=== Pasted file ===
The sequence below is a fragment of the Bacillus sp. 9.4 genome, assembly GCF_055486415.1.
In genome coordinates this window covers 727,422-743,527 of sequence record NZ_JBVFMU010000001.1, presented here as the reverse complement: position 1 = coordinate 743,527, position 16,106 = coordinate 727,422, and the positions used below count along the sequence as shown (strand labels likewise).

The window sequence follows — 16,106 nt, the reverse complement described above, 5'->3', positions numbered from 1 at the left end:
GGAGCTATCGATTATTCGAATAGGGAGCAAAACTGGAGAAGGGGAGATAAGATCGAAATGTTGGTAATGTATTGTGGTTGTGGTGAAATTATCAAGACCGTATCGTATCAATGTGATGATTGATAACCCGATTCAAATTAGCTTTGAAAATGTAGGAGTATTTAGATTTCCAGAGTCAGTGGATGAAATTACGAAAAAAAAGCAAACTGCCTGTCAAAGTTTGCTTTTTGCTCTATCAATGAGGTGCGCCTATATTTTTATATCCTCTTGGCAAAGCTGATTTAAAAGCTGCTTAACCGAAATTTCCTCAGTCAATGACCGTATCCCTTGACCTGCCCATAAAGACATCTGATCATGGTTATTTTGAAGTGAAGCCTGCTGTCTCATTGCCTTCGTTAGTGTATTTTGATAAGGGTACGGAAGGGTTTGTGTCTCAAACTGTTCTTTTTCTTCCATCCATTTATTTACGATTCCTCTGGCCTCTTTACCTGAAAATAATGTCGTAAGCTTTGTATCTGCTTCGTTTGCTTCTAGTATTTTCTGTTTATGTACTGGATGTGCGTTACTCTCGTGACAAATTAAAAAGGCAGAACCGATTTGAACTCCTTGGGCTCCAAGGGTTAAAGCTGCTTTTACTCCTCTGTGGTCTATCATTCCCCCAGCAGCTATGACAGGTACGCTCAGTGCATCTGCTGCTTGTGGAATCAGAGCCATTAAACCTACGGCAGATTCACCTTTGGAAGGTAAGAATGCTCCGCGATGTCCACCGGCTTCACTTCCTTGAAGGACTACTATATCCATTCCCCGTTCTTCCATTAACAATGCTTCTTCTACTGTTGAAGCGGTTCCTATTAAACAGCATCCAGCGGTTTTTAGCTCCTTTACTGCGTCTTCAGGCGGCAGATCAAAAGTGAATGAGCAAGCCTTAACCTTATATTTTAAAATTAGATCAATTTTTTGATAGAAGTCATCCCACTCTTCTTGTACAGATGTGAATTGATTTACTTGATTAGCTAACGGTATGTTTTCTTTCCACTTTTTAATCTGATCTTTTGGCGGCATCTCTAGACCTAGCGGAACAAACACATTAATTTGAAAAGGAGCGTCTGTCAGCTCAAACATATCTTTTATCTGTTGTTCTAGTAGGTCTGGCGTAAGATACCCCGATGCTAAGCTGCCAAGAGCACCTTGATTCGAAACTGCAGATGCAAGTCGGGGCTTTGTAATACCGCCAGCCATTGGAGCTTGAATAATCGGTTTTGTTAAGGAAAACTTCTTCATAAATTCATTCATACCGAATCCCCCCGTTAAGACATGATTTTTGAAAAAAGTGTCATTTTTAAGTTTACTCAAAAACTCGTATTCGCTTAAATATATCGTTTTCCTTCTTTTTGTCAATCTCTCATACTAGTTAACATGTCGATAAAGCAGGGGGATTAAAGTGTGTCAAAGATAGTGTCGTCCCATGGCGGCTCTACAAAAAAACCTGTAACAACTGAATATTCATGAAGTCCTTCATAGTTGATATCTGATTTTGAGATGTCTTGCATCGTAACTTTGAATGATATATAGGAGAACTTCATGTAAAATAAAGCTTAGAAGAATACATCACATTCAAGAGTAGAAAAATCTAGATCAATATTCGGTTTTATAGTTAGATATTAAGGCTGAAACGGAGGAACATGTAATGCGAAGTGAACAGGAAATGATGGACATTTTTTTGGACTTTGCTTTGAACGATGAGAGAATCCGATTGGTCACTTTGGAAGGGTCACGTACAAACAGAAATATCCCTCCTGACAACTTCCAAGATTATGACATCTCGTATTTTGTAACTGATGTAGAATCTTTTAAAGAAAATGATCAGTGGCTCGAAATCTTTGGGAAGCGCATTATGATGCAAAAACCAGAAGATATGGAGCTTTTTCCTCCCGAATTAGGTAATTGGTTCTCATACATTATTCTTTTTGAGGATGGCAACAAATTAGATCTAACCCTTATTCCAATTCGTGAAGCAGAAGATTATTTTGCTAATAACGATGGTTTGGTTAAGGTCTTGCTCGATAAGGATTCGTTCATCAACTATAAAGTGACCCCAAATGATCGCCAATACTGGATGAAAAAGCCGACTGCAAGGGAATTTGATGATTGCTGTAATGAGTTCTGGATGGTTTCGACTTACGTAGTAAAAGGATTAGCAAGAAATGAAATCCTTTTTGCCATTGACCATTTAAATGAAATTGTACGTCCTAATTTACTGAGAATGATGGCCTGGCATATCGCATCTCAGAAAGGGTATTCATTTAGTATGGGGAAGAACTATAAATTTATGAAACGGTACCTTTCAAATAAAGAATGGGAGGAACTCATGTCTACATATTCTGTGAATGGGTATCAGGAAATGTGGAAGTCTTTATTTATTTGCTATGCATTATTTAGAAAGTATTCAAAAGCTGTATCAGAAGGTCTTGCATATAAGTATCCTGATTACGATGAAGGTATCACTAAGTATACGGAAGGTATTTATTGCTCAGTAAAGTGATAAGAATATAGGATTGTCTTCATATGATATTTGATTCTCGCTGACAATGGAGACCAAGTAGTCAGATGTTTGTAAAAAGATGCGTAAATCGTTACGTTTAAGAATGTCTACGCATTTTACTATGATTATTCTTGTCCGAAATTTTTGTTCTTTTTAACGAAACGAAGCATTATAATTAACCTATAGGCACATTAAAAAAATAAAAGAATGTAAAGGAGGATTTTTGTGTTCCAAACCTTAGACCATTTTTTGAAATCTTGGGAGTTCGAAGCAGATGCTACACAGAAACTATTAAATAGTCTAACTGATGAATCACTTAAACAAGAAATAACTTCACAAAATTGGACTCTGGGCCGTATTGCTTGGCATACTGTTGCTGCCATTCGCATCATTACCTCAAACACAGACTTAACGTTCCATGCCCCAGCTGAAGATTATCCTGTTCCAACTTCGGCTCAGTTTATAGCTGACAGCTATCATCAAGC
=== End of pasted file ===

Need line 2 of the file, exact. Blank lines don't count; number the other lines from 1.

In genome coordinates this window covers 727,422-743,527 of sequence record NZ_JBVFMU010000001.1, presented here as the reverse complement: position 1 = coordinate 743,527, position 16,106 = coordinate 727,422, and the positions used below count along the sequence as shown (strand labels likewise).